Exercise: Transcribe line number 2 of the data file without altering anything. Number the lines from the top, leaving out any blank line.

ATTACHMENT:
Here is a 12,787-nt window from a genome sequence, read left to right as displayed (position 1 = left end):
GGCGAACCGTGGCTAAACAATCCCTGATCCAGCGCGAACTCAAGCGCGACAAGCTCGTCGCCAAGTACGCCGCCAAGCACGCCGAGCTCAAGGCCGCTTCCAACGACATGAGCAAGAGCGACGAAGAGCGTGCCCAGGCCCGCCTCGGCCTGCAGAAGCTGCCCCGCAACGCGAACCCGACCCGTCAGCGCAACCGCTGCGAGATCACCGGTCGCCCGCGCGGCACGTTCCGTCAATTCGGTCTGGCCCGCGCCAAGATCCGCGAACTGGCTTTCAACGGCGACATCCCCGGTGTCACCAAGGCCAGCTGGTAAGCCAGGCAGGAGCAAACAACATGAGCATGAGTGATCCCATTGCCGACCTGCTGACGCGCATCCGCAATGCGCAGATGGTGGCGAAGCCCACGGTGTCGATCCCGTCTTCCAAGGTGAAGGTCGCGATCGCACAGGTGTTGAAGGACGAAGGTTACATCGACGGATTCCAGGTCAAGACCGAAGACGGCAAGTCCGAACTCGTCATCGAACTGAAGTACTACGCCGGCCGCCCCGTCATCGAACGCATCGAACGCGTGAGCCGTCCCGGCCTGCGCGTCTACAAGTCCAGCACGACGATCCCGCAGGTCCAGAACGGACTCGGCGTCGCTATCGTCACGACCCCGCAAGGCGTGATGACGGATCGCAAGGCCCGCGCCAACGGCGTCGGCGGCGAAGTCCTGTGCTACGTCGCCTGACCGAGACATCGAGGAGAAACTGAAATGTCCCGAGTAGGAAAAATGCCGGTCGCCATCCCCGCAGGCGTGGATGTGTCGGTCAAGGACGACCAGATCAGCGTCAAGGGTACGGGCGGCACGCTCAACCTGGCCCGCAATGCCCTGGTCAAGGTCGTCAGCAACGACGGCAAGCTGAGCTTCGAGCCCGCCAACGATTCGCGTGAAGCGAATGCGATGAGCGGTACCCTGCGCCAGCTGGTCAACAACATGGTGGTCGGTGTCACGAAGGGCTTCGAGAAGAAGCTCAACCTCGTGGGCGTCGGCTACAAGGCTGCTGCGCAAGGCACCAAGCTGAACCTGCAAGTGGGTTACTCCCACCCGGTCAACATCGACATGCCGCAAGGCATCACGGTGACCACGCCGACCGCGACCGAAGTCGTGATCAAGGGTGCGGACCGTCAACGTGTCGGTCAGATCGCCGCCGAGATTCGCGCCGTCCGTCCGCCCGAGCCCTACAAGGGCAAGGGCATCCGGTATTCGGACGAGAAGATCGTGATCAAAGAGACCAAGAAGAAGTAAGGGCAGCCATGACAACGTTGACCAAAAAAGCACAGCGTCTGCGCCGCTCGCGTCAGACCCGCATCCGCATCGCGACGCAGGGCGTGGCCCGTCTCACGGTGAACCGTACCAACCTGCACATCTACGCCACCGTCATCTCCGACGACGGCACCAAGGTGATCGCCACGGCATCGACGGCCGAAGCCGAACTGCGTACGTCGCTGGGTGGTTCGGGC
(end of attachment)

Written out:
GGCGAACCGTGGCTAAACAATCCCTGATCCAGCGCGAACTCAAGCGCGACAAGCTCGTCGCCAAGTACGCCGCCAAGCACGCCGAGCTCAAGGCCGCTTCCAACGACATGAGCAAGAGCGACGAAGAGCGTGCCCAGGCCCGCCTCGGCCTGCAGAAGCTGCCCCGCAACGCGAACCCGACCCGTCAGCGCAACCGCTGCGAGATCACCGGTCGCCCGCGCGGCACGTTCCGTCAATTCGGTCTGGCCCGCGCCAAGATCCGCGAACTGGCTTTCAACGGCGACATCCCCGGTGTCACCAAGGCCAGCTGGTAAGCCAGGCAGGAGCAAACAACATGAGCATGAGTGATCCCATTGCCGACCTGCTGACGCGCATCCGCAATGCGCAGATGGTGGCGAAGCCCACGGTGTCGATCCCGTCTTCCAAGGTGAAGGTCGCGATCGCACAGGTGTTGAAGGACGAAGGTTACATCGACGGATTCCAGGTCAAGACCGAAGACGGCAAGTCCGAACTCGTCATCGAACTGAAGTACTACGCCGGCCGCCCCGTCATCGAACGCATCGAACGCGTGAGCCGTCCCGGCCTGCGCGTCTACAAGTCCAGCACGACGATCCCGCAGGTCCAGAACGGACTCGGCGTCGCTATCGTCACGACCCCGCAAGGCGTGATGACGGATCGCAAGGCCCGCGCCAACGGCGTCGGCGGCGAAGTCCTGTGCTACGTCGCCTGACCGAGACATCGAGGAGAAACTGAAATGTCCCGAGTAGGAAAAATGCCGGTCGCCATCCCCGCAGGCGTGGATGTGTCGGTCAAGGACGACCAGATCAGCGTCAAGGGTACGGGCGGCACGCTCAACCTGGCCCGCAATGCCCTGGTCAAGGTCGTCAGCAACGACGGCAAGCTGAGCTTCGAGCCCGCCAACGATTCGCGTGAAGCGAATGCGATGAGCGGTACCCTGCGCCAGCTGGTCAACAACATGGTGGTCGGTGTCACGAAGGGCTTCGAGAAGAAGCTCAACCTCGTGGGCGTCGGCTACAAGGCTGCTGCGCAAGGCACCAAGCTGAACCTGCAAGTGGGTTACTCCCACCCGGTCAACATCGACATGCCGCAAGGCATCACGGTGACCACGCCGACCGCGACCGAAGTCGTGATCAAGGGTGCGGACCGTCAACGTGTCGGTCAGATCGCCGCCGAGATTCGCGCCGTCCGTCCGCCCGAGCCCTACAAGGGCAAGGGCATCCGGTATTCGGACGAGAAGATCGTGATCAAAGAGACCAAGAAGAAGTAAGGGCAGCCATGACAACGTTGACCAAAAAAGCACAGCGTCTGCGCCGCTCGCGTCAGACCCGCATCCGCATCGCGACGCAGGGCGTGGCCCGTCTCACGGTGAACCGTACCAACCTGCACATCTACGCCACCGTCATCTCCGACGACGGCACCAAGGTGATCGCCACGGCATCGACGGCCGAAGCCGAACTGCGTACGTCGCTGGGTGGTTCGGGC